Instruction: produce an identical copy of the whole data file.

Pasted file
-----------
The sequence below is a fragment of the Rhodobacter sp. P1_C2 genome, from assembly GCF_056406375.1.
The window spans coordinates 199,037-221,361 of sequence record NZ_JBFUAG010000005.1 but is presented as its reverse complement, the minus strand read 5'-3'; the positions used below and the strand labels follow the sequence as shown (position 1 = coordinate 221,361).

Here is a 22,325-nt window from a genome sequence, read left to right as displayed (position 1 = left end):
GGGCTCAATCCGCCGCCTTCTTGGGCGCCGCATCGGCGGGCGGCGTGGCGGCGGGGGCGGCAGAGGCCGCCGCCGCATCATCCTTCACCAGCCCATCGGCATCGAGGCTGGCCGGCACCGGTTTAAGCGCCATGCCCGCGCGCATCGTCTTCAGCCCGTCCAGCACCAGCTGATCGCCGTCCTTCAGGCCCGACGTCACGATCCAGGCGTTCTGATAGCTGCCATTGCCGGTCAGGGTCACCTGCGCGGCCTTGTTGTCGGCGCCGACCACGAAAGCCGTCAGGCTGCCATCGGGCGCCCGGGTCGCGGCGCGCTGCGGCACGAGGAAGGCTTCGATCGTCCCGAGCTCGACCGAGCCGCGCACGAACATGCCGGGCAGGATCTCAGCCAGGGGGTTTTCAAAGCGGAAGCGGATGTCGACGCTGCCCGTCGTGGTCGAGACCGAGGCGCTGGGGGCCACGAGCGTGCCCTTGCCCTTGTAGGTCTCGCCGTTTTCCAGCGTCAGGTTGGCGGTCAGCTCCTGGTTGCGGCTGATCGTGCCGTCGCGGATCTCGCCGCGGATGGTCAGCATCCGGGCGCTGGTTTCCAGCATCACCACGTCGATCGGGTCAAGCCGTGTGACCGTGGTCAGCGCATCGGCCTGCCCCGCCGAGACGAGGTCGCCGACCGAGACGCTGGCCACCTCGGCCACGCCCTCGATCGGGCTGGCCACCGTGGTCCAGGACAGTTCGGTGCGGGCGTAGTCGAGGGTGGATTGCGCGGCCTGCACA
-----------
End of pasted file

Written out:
The sequence below is a fragment of the Rhodobacter sp. P1_C2 genome, from assembly GCF_056406375.1.
The window spans coordinates 199,037-221,361 of sequence record NZ_JBFUAG010000005.1 but is presented as its reverse complement, the minus strand read 5'-3'; the positions used below and the strand labels follow the sequence as shown (position 1 = coordinate 221,361).

Here is a 22,325-nt window from a genome sequence, read left to right as displayed (position 1 = left end):
GGGCTCAATCCGCCGCCTTCTTGGGCGCCGCATCGGCGGGCGGCGTGGCGGCGGGGGCGGCAGAGGCCGCCGCCGCATCATCCTTCACCAGCCCATCGGCATCGAGGCTGGCCGGCACCGGTTTAAGCGCCATGCCCGCGCGCATCGTCTTCAGCCCGTCCAGCACCAGCTGATCGCCGTCCTTCAGGCCCGACGTCACGATCCAGGCGTTCTGATAGCTGCCATTGCCGGTCAGGGTCACCTGCGCGGCCTTGTTGTCGGCGCCGACCACGAAAGCCGTCAGGCTGCCATCGGGCGCCCGGGTCGCGGCGCGCTGCGGCACGAGGAAGGCTTCGATCGTCCCGAGCTCGACCGAGCCGCGCACGAACATGCCGGGCAGGATCTCAGCCAGGGGGTTTTCAAAGCGGAAGCGGATGTCGACGCTGCCCGTCGTGGTCGAGACCGAGGCGCTGGGGGCCACGAGCGTGCCCTTGCCCTTGTAGGTCTCGCCGTTTTCCAGCGTCAGGTTGGCGGTCAGCTCCTGGTTGCGGCTGATCGTGCCGTCGCGGATCTCGCCGCGGATGGTCAGCATCCGGGCGCTGGTTTCCAGCATCACCACGTCGATCGGGTCAAGCCGTGTGACCGTGGTCAGCGCATCGGCCTGCCCCGCCGAGACGAGGTCGCCGACCGAGACGCTGGCCACCTCGGCCACGCCCTCGATCGGGCTGGCCACCGTGGTCCAGGACAGTTCGGTGCGGGCGTAGTCGAGGGTGGATTGCGCGGCCTGCACA